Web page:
Back to the main "Winbuilder", the idea is to create a Windows PE from a "source" install DVD.
The install DVD means a "standard" install DVD from Microsoft or an image of it (.iso), the *need* for an original install DVD is only because the Winbuilder projects are an automated way to create the PE, and it wouldn't be practical/feasible to adapt the project .scripts to each and every slightly different DVD made by OEM's (historically the worst nightmares were the customized install CD's/DVD/s by DELL and HP, as an example).
In your case (as it often happens BTW in the last 10 years or so), you don't even have an install DVD, but rather a "recovery DVD", which more or less contains already a WinPE and an image of the disk as it was when it left the factory, the problem is that some of such PE's (cannot say yours specifically) are "narrowed" to automatically apply the existing image (and nothing else) and thus by running it you would obtain something very similar to the "reset to factory" you may be familiar with regarding smartphones, the device is restored to a point in time before you had it, and thus all your data, preferenmces, settings, etc., etc. are lost.
In some case it is very easy to "adapt" the PE inside the "recovery DVD" to a more "generic" PE and/or to adapt it to be the "source" Winbuilder requires, but yes, it implies anyway some IT knowledge, or however the will (and time) needed to learn some fundamentals, so it is not advised in your case.
But you can still create a PE downloading a suitable source, such as the VIsta or the Windows 7 AIK as there is no real need that the PE used for restoring is built from exactly the same OS as the one is installed, as a matter of fact it is totally irrelevant what environment is used, as long as it allows the DriveImageXML (and the optional MBR restoring tool) to operate, in this the good guys @runtime.org made a very wise choice providing an alternative Linux based environment (that - unlike *any* WinPE - merely for copyright/licensing reasons) they can distribute pre-built and ready to be burned/used as recovery environment.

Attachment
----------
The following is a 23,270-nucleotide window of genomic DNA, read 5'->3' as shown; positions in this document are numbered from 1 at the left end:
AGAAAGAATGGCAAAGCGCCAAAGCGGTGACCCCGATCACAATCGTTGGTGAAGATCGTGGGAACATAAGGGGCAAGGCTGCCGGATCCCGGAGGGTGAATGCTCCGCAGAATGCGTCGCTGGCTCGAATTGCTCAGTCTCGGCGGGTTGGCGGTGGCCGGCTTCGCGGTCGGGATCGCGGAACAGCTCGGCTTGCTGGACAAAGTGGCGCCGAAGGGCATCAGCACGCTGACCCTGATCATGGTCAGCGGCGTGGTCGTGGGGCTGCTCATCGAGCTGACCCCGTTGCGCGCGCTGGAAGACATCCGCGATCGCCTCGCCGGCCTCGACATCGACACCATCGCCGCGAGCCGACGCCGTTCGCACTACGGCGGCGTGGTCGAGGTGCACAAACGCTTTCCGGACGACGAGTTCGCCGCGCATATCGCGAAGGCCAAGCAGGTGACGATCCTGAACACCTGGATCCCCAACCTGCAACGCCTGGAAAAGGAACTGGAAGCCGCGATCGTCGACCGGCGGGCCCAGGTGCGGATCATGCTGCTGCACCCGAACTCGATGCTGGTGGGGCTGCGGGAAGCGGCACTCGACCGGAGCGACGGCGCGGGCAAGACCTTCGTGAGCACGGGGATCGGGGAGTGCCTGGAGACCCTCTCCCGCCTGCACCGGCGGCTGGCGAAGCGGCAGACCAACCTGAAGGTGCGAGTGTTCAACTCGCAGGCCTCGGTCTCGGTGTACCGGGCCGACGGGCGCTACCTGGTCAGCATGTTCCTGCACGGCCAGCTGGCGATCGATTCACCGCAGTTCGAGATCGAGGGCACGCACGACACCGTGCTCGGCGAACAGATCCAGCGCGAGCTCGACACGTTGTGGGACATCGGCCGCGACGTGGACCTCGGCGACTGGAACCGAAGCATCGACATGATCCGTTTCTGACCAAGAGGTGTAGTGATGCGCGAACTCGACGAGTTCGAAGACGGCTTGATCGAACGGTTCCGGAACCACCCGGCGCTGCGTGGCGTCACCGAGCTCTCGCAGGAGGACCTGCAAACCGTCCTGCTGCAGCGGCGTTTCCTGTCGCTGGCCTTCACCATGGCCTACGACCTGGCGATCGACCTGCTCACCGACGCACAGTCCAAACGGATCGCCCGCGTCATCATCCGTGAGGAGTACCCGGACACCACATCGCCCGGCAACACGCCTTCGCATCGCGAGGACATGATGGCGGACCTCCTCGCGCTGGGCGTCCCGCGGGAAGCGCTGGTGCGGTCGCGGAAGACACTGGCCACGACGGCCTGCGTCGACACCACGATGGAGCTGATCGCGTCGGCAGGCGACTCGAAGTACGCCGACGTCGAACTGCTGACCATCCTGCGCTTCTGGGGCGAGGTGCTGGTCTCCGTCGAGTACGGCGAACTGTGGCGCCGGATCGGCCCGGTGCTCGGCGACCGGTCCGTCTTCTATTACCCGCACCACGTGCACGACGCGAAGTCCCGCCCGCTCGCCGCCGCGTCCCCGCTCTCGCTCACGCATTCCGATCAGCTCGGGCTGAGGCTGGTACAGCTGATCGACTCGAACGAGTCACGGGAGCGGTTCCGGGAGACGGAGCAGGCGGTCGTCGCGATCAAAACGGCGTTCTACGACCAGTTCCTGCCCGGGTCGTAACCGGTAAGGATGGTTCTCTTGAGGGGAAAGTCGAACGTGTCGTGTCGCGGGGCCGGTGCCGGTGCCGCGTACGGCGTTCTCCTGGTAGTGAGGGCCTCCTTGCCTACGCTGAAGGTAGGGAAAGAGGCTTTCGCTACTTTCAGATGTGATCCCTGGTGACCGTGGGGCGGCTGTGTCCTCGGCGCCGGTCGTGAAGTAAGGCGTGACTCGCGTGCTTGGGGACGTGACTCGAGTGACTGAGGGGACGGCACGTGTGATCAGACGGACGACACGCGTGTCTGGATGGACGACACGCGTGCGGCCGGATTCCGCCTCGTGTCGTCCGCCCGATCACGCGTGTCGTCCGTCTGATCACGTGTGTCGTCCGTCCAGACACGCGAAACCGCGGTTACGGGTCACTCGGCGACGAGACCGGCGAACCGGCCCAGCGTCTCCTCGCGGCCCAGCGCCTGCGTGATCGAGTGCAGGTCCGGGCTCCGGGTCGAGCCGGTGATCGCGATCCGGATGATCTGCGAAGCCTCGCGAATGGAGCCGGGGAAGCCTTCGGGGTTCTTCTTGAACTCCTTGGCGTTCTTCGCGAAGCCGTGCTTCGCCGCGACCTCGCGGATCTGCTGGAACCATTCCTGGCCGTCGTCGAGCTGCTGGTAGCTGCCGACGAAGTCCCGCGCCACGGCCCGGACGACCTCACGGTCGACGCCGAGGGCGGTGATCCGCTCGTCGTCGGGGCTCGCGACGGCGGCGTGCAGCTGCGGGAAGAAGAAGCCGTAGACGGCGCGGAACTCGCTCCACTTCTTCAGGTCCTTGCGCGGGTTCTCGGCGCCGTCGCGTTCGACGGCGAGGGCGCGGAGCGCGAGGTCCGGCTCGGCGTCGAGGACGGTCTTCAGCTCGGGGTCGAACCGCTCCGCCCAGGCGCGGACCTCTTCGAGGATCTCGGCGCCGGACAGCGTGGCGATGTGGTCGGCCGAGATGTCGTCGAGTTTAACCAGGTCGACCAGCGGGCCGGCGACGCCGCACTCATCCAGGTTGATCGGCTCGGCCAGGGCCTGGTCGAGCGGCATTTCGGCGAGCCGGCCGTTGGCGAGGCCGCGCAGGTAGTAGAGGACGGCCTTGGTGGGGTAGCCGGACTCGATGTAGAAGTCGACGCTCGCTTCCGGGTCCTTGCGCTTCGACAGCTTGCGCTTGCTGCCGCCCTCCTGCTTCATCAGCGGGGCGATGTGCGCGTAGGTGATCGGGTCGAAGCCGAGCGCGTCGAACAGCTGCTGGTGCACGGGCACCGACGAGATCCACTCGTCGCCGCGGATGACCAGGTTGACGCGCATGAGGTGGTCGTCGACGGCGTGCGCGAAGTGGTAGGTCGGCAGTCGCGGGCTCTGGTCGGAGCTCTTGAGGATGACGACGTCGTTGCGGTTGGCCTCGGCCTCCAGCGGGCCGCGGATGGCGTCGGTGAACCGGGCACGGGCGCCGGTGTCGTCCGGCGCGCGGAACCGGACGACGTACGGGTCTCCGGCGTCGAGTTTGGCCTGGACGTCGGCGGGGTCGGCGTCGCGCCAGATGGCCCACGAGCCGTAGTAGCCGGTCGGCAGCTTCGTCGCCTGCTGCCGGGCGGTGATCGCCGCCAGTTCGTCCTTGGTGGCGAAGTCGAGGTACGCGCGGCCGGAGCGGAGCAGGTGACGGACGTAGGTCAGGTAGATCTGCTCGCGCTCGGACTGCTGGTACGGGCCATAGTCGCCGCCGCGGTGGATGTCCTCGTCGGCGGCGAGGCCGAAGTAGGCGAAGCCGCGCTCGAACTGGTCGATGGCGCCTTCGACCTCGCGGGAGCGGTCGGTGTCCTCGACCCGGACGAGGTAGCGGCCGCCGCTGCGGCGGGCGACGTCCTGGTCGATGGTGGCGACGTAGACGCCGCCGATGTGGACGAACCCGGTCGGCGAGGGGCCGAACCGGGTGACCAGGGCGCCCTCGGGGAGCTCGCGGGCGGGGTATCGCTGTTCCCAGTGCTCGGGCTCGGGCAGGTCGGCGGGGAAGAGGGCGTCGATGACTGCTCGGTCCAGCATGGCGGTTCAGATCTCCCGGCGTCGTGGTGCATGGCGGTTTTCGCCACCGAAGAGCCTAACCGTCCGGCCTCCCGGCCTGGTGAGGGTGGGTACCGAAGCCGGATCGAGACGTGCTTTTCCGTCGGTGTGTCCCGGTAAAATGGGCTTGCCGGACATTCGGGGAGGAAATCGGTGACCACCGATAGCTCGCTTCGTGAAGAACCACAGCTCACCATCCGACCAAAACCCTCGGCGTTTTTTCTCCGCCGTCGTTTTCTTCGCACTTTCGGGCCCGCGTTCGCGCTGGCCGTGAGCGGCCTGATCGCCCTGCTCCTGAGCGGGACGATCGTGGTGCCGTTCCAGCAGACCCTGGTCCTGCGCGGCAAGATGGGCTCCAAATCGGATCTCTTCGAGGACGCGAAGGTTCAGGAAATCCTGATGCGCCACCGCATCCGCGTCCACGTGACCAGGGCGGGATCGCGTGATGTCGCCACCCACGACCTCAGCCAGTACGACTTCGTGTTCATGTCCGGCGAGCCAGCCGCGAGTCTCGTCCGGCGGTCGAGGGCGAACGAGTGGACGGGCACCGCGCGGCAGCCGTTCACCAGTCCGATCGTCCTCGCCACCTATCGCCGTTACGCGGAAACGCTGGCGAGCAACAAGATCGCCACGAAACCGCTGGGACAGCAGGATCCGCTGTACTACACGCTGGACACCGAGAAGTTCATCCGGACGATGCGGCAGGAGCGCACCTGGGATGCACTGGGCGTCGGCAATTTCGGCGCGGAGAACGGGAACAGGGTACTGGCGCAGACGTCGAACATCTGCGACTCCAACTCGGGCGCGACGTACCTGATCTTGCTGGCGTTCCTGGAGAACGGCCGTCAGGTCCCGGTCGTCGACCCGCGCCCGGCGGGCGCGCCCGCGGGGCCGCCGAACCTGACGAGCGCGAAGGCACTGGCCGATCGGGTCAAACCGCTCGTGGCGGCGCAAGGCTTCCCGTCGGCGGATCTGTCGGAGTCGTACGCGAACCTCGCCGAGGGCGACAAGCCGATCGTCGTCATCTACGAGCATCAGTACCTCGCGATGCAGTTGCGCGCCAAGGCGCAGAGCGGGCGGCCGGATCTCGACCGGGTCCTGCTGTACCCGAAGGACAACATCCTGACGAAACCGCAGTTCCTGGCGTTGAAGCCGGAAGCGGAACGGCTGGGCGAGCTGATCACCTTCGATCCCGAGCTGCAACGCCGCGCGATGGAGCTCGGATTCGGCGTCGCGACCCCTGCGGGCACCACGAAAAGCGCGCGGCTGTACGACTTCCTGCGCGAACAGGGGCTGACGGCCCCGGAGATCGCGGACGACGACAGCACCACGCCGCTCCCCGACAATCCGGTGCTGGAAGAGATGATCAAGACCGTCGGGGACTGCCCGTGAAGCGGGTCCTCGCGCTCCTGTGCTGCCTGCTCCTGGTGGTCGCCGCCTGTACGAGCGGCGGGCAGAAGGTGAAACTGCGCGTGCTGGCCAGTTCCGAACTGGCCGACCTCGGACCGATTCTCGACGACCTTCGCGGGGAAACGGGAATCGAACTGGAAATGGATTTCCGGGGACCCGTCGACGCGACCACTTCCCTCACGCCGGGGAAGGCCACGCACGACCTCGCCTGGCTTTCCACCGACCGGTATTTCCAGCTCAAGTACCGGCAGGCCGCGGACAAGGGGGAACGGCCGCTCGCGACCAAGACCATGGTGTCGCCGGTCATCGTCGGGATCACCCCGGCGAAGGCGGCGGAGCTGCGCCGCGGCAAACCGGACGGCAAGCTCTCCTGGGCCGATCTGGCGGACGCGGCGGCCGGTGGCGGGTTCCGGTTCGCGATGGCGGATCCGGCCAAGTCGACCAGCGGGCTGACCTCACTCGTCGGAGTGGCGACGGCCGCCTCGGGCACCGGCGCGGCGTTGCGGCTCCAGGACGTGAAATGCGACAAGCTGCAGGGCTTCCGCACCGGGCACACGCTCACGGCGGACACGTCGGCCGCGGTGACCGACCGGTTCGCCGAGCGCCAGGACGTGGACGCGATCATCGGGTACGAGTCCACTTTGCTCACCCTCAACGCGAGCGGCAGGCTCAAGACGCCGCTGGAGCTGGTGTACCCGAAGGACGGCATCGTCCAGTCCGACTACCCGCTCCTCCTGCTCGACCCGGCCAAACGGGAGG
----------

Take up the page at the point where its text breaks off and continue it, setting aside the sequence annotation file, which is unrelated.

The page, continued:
The Windows Vista AIK is still available here:
but I am not so sure that there are projects still maintained that can use that as source, in case the Windows 7 AIK would be advised:
If you prefer, what most of the people on forums like reboot.pro are looking for is a "generic" and "wide" PE capable of doing "everything" and run "everything", while your *need* is much more "vertical", you need an environment which can be used to run DriveImageXML to restore an image (and that's it).
So, for a "general" tool there may be preferences by each person previous knowledge of the base OS (and people familiar with Dos/Windows may have some initial difficulties with Linux, and viceversa people familiar with Linux/*nix may have some initial difficulties with a Windows based PE) but in a very "vertical" use such as yours none of this will apply.